It’s 2014, and if you are a front end web developer not using animations in some shape or form to create dynamic interfaces and improve the user experience, then I would encourage you to explore CSS3 animations. Thanks to the creator of Animate.css, Dan Eden, using CSS3 animations in development is very efficient.

animate-css

Animate.css is a library jam packed with useful animations that allow you to utilize CSS3 to its full potential.

Here’s how to get it up and running in 3 steps:

Step 1. Download Animate.css

Step 2. Attach CSS along with jQuery and other optional components

<link href=”css/animate.css” rel=”stylesheet” media=”all” type=”text/css” />

<script src=”https://ajax.googleapis.com/ajax/libs/jquery/1.11.0/jquery.min.js”></script>

<!– HTML5 shim and Respond.js IE8 support of HTML5 elements and media queries –>
<!–[if lt IE 9]>
<script src=”https://oss.maxcdn.com/libs/html5shiv/3.7.0/html5shiv.js”></script>
<script src=”https://oss.maxcdn.com/libs/respond.js/1.4.2/respond.min.js”></script>
<![endif]–>

Step 3. Animate! Using any of the 62 different types of animation provide, you can attach the class to the element you wish to animate.  The Animate.css GitHub page lets you sample all the different classes directly from the page itself.

 

For example, to add the lightSpeedin effect, simply add the following classes to any element

<div class=”animated lightSpeedin”></div>

 

Now this is a great & simple way to add cool elements to your project, but what about converting it into functionality that will actually improve the user experience?  The answer is to combine it with some javascript.

One of my favorites is to trigger elements based on the user’s scroll location on the page.  This can be useful when creating a navigation bar that consolidates itself, or to cue up elements to reduce interface clutter.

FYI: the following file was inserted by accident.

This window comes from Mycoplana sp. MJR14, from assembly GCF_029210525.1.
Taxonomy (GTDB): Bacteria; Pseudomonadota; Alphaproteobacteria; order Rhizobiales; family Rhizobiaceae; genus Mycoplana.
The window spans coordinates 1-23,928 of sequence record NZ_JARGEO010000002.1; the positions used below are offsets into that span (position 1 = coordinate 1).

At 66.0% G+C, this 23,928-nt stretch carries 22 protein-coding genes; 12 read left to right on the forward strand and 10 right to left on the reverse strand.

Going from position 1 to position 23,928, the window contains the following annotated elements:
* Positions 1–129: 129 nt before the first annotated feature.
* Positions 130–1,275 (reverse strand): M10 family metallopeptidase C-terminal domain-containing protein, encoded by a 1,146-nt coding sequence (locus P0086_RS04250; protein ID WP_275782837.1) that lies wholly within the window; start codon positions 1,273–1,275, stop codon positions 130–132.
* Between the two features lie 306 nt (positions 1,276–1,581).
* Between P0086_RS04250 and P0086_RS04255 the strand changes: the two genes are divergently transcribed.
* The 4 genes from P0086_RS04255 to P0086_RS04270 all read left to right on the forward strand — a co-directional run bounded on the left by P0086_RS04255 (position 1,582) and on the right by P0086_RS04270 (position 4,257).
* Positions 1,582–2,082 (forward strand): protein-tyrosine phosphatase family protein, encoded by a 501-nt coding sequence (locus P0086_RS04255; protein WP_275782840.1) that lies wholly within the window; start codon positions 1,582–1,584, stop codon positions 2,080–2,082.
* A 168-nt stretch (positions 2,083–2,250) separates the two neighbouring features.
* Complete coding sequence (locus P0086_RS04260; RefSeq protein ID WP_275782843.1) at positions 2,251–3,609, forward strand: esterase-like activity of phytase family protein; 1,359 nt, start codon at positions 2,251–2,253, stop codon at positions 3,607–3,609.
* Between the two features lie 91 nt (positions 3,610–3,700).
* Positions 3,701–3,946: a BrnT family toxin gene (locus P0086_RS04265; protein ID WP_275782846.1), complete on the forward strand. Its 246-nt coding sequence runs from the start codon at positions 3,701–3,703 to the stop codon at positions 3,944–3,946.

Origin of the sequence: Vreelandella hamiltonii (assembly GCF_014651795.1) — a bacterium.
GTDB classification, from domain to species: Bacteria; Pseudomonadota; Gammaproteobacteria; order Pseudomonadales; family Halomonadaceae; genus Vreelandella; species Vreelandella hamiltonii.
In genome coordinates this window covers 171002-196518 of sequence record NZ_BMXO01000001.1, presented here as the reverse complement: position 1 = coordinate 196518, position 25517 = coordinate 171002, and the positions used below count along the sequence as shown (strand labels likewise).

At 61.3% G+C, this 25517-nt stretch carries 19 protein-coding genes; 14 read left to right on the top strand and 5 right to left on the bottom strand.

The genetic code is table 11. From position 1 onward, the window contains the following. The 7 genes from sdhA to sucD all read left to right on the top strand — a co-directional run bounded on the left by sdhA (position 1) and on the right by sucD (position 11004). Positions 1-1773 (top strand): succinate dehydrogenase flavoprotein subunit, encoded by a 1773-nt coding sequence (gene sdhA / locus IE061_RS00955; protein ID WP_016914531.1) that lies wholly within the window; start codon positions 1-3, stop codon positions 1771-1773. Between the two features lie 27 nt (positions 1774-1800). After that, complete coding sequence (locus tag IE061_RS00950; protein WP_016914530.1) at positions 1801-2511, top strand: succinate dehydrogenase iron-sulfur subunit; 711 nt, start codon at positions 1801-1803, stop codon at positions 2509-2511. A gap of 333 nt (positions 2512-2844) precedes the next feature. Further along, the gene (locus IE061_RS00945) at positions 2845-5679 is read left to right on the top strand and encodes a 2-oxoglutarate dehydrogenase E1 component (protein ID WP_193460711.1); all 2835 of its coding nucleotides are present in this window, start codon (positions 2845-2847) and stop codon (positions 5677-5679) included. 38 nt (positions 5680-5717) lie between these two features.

For example, the following piece of javascript code animates an element to slide in from the left when the user scrolls down to a certain spot on the page:

$(window).scroll(function (event) {
var y = $(this).scrollTop();

if (y >= 100) {
$(‘.some-class’).addClass(‘animated slideInLeft’);
}
else
{
$(‘.some-class’).removeClass(‘animated slideInLeft’);
}
});

Another useful way to combine animations with javascript is through events like focus and hover, as demonstrated in this code snippet:

$( “.some-class” ).hover(
function() {
$( this ).addClass( “animated slideInLeft” );
}, function() {
$( this ).removeClass( “animated slideInLeft” );
}
);

Lastly, I would recommend experimenting with applying delays to animations inorder to create a more dynamic experience.  These can be adjusted using the following style rules with in your CSS

-webkit-animation-duration: 1s;
  animation-duration: 1s;

 

Matt Molk is Senior Associate at GraVoc Associates and heads up the web development team.

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